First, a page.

Kukaniloko, as translated from Hawaiian to English, means “to anchor the cry from within.”
The massive central Oahu birthstone provided the strong support for mothers of alii (royal) children during childbirth. Positioned on a padded bed-stone, leaning into the arms of her attendant as she braced against the backbone of Kukaniloko, the mother would ride the waves of pain with no outcry. Surrounding her were 36 alii witnesses, arranged on large stone placements in two rows of 18. Another 48 alii would assist with the birthing protocols.
Kukaniloko and other birthstones like it in Hawaii are more than ritual locations. They provide a real and direct connection between life before birth and people alive today in Hawaii to those in the afterlife. Considered a piko (navel) of the island, Kukaniloko sits in full view of the Waianae mountain range, which, as seen from the site, resembles the reclining profile of a wahine hapai (pregnant woman). For the child born here, Kukaniloko and its surrounding lands would be a school, where he or she learned leadership and continued the sacred ways of their ancestors.
For Thomas Lenchanko, his sister Jo-Lin Kalimapau and other members of the Hawaiian Civic Club of Wahiawa (HCCW), who take care of this sacred place, Kukaniloko is a lifelong kuleana (responsibility).
“It is our inheritance. It is something we have to do,” says Lenchanko. “Our generation goes all the way back—we believe we are descendants of the gods. If we believe, if we say, if we do, then we perpetuate who we are. We say, through education, [that] we do. We perpetuate through our young folks.”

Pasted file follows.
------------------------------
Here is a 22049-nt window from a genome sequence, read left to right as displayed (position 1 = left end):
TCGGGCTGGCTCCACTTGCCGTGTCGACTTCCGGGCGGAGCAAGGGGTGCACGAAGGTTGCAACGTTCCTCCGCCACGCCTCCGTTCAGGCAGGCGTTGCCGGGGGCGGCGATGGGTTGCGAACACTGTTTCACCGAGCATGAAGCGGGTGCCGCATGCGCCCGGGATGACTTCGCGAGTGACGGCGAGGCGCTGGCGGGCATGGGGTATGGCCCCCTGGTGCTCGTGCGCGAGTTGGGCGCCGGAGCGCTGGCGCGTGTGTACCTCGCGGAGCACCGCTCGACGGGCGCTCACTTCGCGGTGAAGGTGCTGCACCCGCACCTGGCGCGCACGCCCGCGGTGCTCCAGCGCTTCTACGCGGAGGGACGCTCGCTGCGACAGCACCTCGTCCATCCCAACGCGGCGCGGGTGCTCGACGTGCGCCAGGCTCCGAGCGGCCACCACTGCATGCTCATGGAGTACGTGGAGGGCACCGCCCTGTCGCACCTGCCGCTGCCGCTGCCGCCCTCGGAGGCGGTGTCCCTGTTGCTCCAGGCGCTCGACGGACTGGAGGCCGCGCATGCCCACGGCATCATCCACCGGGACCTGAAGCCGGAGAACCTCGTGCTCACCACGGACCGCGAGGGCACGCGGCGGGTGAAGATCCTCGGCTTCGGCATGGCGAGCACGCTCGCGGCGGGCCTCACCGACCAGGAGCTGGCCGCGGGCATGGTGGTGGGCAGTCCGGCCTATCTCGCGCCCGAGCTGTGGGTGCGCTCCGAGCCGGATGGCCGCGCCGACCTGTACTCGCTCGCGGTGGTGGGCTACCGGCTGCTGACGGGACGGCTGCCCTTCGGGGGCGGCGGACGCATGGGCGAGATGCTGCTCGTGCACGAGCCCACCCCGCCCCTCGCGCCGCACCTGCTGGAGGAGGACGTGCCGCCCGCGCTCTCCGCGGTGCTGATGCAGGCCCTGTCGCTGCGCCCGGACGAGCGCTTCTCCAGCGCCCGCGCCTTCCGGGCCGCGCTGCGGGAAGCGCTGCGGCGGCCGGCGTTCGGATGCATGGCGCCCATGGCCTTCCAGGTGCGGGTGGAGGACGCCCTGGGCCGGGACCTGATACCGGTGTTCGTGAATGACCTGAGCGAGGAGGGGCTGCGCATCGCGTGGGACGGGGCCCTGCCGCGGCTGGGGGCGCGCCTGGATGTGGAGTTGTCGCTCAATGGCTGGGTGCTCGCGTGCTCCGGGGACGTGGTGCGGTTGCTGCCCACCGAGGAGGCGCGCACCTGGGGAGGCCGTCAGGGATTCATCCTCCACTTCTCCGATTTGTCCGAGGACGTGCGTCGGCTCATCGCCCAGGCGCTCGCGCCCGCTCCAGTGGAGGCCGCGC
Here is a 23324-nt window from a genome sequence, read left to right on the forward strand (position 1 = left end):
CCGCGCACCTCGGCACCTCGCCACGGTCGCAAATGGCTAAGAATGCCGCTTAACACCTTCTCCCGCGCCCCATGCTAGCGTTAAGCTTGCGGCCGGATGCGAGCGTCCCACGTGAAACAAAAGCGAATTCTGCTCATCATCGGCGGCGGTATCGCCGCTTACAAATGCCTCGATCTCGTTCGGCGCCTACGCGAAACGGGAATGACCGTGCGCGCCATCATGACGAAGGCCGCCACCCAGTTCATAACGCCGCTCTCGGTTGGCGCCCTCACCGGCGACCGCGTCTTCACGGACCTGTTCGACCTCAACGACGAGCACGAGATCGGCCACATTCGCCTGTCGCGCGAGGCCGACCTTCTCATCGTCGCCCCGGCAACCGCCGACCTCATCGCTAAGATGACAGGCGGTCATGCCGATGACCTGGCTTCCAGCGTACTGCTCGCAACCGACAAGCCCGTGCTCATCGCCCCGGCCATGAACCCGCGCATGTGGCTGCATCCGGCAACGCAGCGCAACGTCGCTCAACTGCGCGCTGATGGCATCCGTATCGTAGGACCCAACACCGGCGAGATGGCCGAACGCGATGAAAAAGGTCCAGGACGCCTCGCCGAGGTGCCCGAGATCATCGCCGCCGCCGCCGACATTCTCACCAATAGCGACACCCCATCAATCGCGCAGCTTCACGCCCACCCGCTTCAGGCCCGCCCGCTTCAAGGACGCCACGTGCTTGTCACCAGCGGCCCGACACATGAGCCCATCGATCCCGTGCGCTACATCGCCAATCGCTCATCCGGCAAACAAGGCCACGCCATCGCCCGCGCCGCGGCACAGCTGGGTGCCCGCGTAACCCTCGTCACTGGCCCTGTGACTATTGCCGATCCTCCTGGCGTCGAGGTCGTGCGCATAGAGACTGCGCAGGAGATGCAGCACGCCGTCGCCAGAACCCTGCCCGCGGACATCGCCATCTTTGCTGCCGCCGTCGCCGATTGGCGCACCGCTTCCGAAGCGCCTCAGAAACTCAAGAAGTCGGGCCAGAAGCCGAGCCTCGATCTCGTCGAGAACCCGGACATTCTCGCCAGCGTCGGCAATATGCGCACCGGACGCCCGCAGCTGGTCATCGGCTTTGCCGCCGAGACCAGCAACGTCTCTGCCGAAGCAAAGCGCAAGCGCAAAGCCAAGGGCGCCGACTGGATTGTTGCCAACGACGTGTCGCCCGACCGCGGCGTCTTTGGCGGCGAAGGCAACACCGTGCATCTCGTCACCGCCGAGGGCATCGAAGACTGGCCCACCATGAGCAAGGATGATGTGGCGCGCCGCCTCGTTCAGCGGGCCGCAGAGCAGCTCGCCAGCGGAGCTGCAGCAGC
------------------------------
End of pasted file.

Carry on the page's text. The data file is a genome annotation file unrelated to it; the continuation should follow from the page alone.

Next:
For 55 years, HCCW has maintained what is now Kukaniloko Birthstones State Monument, a 5-acre site within the 36,000-acre region traditionally called Kulanui Ao Kukaniloko. Utilized as a royal birthplace for seven centuries, the site today encompasses 180 large stones—some smooth, some carved with long grooves or bowl shapes.
Although there are birthstones on all of the Hawaiian Islands, only Kukaniloko on Oahu and Holoholoku on Kauai were designated for royal births, thus protecting lineages. Kamehameha the Great had planned for his highest-ranking wife, queen consort Keopuolani, to give birth at Kukaniloko, but she was too ill to travel. Their child, Liholiho, was instead born on Hawaii Island, succeeding his father as Kamehameha II.
First recognized, preserved and protected by the Daughters of Hawaii in 1925, care of Kukaniloko was passed to HCCW in 1960. It is on the National and State Registers of Historic Places. Today, the site is managed by HCCW and the community organizations Friends of Kukaniloko and Na Wahine O Kunia, in cooperation with the Hawaii Division of State Parks and the Office of Hawaiian Affairs (OHA). OHA also manages 511 acres of the surrounding area.
Thousands of people visit Kukaniloko each month, including doctors, midwives, Native American groups, halau hula (hula groups) from Hawaii, Japan and elsewhere, and individuals HCCW calls “kanaka maoli, those connected to spirit through hearts of aloha.”
“This is a place of spirit,” says Kalimapau, HCCWʻs historian. “Spirit does not know language, nationality or color. It only knows heart. We all have a cry from within.”
How to get to Kukaniloko Birthstones State Monument
The monument is located in a 5-acre field at the intersection of Kamehameha Highway (Route 80) and Whitmore Avenue, Wahiawa, Oahu.
This feature was originally published in the February/March 2015 issue of MANA Magazine.